Claudio Russo

Derek Dreyer

ML modules are a powerful language mechanism for decomposing programs
into reusable components. Unfortunately, they also have a reputation
for being "complex" and requiring fancy type theory that is
mostly opaque to non-experts.
While this reputation is certainly understandable,
given the many non-standard methodologies that have been developed
in the process of studying modules,
we aim here to demonstrate that it is
undeserved. To do so, we give a *very simple* elaboration
semantics for a full-featured, higher-order ML-like module
language. Our elaboration defines the meaning of module expressions
by a straightforward, compositional translation into vanilla System F_{ω}
(the higher-order polymorphic λ-calculus), under
plain F_{ω} typing environments. We thereby show that ML modules are
merely a particular mode of use of System F_{ω}.

We start out with a module language that supports the usual
second-class modules with Standard ML-style *generative*
functors, and includes local module definitions. To demonstrate the
versatility of our approach, we further extend the language with the
ability to package modules as first-class values — a very simple
extension, as it turns out — and a novel treatment of OCaml-style
*applicative* functors. Unlike previous work combining both
generative and applicative functors, we do not require two distinct
forms of functor or sealing expressions. Instead, whether a functor is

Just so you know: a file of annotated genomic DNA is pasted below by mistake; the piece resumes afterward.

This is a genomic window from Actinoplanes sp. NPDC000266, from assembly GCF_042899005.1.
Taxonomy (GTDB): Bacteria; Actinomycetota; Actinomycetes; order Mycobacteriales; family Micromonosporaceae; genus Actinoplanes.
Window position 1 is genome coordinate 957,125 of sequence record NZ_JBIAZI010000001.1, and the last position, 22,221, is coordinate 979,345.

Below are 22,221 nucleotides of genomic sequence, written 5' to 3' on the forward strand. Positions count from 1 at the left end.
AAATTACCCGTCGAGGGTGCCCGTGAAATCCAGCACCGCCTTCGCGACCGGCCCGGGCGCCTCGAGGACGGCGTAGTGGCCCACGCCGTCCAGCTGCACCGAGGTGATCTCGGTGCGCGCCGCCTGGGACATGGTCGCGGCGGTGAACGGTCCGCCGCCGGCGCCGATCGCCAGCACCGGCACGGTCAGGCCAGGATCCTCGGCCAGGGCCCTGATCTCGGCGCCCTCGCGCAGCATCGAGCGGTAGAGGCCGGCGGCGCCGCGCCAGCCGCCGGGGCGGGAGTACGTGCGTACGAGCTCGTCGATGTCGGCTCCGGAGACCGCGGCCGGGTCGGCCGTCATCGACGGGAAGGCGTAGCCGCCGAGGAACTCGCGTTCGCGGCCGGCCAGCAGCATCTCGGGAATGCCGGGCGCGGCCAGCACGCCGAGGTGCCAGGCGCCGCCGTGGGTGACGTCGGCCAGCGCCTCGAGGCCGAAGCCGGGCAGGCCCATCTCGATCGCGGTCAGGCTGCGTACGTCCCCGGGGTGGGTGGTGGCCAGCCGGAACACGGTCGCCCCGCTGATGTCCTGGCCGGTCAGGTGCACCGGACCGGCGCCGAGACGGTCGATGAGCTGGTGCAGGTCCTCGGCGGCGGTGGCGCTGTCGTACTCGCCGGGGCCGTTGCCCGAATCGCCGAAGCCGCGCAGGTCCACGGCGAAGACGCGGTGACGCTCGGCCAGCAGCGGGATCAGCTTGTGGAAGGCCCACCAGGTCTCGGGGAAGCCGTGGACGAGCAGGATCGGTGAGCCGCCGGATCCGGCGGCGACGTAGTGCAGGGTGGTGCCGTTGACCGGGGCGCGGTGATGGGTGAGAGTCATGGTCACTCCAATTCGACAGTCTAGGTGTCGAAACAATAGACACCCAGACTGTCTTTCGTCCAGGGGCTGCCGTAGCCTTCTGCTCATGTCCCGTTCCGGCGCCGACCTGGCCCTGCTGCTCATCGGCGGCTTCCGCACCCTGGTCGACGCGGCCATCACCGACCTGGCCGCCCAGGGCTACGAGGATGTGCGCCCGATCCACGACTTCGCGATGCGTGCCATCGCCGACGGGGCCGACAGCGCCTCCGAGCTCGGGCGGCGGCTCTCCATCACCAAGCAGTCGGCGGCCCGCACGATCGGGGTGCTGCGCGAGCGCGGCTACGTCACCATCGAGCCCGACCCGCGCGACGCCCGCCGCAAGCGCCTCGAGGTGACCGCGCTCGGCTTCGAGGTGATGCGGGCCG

applicative or not depends only on the computational purity of its
body — in fact, we argue that applicative/generative is rather incidental
terminology for what is best understood as *pure* vs.\
*impure* functors. This approach results in a semantics that we
feel is simpler and more natural, and moreover prohibits breaches of
data abstraction that are possible under earlier semantics for
applicative functors.

We also revive (in refined form) the long-lost notion of
*structure sharing* from SML'90. Although previous work
on module type systems has disparaged structure sharing as
type-theoretically questionable, we observe that (1) some variant of it is in fact
*necessary* in order to provide a proper treatment of abstraction
in the presence of applicative functors, and (2) it is straightforward
to account for using ``phantom types''.
Based on this, we can even justify the (previously poorly understood) "`where module`" operator for signatures and the related notion of manifest module specifications.

Altogether, we describe a comprehensive, unified, and yet simple semantics of a full-blown module language that — with the main exception of cross-module recursion — covers almost all interesting features that can be found in either the literature or in practical implementations of ML modules. We prove the language sound and its type checking decidable.

- F-ing Modules. Draft extended version of TLDI paper, covering applicative functors.

(We recommend printing in colour.) - F-ing Modules. TLDI 2010.

- F-ing Modules with Coq. Proof script for the Coq 8.1 theorem prover.
- F-ing Modules with Coq. Proof script for the Coq 8.2pl1 theorem prover.

*Note: If you do not have 8.2 at pl1 yet (e.g., because you are on Mac), you have to edit line 175 of Metatheory_Var.v and change "at level 67" to "at level 70". Sorry for that.*